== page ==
Parenting Styles – Four Styles and their Effects on Kids

Knowingly or unknowingly, we all follow certain parenting styles. There’s no thesis or guide for parenting —it is all based on the experiences and learnings in the journey called parenthood. We all grow with our children and try to give them the best of everything. However, we need to pause for a moment and think are we overparenting? Are we neglecting? Are we too busy in our lives? Are we over pampering them? Are we too possessive?

There’s no standard “right” or “wrong” way to parent. How you parent will depend on how you were raised, how you see others parenting, and even, to some extent, your cultural and social background. Everything you have gone through in your childhood like people or places will have its reflection on the parenting style you would use for your children.

What is a Parenting Style?

Parenting style is a science or a theory which parents use to raise their children, not necessarily the biological child, it could be applied to an adopted one too. A child’s behavior and parents’ cultural history strongly influence the kind of parenting chosen. Usually, parents try to raise their children based on the behavior and treatment they have received while growing with their parents. Usually, parents who provide their children with proper care, independence, and assertive control, have children who appear to have higher levels of resilience and are socially skilled and efficient. Expressing love and raising children with caring and affection encourages positive and physical and mental growth in children.

Read- 120 Words of Encouragement to Boost your Child’s Self-esteem

The parenting styles categorized in the world today are based on the work of Diana Baumrind, a developmental psychologist at the University of California at Berkeley, in the 1960s.

Diana Baumrind’s Parenting Styles Theory

Baumrind noticed that young children showed significantly different types of behavior. Each type of behavior could be linked to a specific kind of parenting and the environment they get at their home. Different parenting styles have different impacts on child development and behavior.

Based on extensive observation, interviews, and analyses, Baumrind initially identified a few different types of parenting styles:

Authoritative Authoritarian Permissive Neglectful Parenting
Quick Definition High Demand & High Response High Demand & Low Response Low Demand & High Response Low Demand & Low Response
Description It’s bi-directional communication between parent
and child and explanation and reasoning are provided.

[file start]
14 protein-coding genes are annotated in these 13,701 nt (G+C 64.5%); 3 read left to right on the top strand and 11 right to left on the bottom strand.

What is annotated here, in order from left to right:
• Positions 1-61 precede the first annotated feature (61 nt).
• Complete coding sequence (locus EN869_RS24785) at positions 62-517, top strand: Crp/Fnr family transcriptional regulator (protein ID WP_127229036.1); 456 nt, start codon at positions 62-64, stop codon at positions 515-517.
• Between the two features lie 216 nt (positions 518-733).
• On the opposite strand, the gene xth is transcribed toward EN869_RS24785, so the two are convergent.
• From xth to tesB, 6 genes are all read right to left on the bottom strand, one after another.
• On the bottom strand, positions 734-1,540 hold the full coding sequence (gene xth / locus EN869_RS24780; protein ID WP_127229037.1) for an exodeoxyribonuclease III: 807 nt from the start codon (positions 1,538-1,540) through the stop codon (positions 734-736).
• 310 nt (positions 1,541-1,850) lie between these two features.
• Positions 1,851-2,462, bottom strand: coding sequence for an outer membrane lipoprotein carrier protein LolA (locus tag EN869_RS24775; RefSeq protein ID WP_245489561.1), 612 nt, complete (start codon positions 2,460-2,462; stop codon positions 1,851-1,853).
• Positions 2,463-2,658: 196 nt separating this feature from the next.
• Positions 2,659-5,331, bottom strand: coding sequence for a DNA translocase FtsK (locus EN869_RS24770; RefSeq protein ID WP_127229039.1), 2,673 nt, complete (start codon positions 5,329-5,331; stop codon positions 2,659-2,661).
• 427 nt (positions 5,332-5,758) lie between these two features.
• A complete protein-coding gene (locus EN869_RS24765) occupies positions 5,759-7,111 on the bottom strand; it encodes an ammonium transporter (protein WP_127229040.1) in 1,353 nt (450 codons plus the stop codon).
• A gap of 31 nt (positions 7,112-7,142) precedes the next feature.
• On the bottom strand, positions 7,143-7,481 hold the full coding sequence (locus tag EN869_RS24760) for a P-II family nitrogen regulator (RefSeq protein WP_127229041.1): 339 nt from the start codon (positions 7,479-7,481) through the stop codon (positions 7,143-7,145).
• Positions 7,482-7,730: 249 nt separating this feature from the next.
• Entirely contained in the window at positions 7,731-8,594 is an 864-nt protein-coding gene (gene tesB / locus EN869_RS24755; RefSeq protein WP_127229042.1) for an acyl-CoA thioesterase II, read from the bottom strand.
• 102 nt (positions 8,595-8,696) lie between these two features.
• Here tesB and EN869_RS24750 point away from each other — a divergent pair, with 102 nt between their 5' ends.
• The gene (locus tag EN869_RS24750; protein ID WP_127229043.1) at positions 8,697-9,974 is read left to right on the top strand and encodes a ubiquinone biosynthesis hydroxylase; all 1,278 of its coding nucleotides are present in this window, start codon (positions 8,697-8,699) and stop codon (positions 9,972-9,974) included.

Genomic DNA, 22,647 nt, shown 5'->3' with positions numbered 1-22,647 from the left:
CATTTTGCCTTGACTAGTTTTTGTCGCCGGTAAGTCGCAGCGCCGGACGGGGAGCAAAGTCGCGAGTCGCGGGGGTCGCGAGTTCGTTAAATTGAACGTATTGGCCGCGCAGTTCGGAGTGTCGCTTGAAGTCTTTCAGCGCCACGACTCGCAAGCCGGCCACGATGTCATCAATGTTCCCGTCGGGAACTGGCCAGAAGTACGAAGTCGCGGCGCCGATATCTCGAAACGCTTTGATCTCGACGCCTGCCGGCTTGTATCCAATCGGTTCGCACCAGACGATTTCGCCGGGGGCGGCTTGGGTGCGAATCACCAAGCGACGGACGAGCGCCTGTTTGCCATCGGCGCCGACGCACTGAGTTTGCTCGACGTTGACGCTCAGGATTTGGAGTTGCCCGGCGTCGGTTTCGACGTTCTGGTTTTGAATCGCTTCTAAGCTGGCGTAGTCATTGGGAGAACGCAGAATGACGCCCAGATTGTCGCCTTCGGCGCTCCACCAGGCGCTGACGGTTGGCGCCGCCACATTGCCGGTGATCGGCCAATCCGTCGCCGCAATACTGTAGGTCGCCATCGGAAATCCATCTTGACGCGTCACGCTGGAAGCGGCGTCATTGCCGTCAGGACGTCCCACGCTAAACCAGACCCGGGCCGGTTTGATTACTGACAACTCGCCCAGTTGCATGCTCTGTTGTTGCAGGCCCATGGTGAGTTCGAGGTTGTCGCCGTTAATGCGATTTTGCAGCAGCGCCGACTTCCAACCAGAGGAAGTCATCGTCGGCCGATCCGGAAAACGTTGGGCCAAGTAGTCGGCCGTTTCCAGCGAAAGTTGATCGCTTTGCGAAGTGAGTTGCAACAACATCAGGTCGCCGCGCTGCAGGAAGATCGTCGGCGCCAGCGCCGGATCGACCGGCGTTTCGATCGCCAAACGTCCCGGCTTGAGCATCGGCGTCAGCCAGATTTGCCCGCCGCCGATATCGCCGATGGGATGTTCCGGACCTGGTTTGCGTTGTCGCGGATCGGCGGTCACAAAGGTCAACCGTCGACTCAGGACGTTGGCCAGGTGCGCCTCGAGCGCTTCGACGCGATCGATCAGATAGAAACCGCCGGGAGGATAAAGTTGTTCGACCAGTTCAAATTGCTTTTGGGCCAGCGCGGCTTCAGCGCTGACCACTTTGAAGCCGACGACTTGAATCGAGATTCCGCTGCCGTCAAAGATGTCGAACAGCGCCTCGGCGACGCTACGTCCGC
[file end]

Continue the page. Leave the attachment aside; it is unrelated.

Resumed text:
Blind obedience required. Only one-way communication through strict rules and orders. These parents don’t say NO to their children
and disappoint them.
They are indifferent to their children’s needs
and uninvolved in their lives.
Traits of Parents Outcome-oriented, affectionate
& supportive
Harsh, rude, stern, strict Responsive, Sensitive, Soft Depressed, Abusive
Traits of Children Independent, happy, content, positive Unhappy, insecure, poor social skills No Self-control, egocentric behavior Impulsive, low self-esteem
Risks Kids sometimes take parents
granted for everything
Kids become depressed and have mental issues.
May indulge in drugs and alcohol too.
Kids cannot abide by the rules and
encounter problems in relationships and social interactions.
Kids could be depressed
and suicidal or into drug abuse etc.
  1. Authoritative: [More Demand and More Response]

These parents set rules and lay boundaries by having a bi-directional and unbiased discussion, providing guidance and proper reasoning. These parents are outcome-oriented & provide their kids with reasoning and explanation for their actions. Explanations allow children to have a sense of awareness and teach kids about values, morals, and goals. Kids brought with this parenting style are usually happy and content in their life full of positivity.

For instance, they explain to their children why they have said a “No” for a particular thing a child may demand.

It’s all about understanding what your child needs and trying to explain and convincing them accordingly.

  1. Authoritarian (or Disciplinarian): [More Demand and Less Response]

Authoritarian parenting and authoritative parenting styles sound similar, but they have several significant differences in parenting style, strategy, and approach.

While both parental styles have high expectations /desires & demands, authoritarian parents demand blind obedience using reasons such as “because I told you, you have to… “.

These kinds of parents don’t like to believe that they could be wrong too and do not welcome any suggestions from the child.

They only allow one-way communication through rules and orders. Any attempts to reason with them are observed as misbehavior and back answering.

Kids brought with this parenting style are usually unhappy and have low self-esteem.

Read- 5 Rules of Child Discipline that actually work!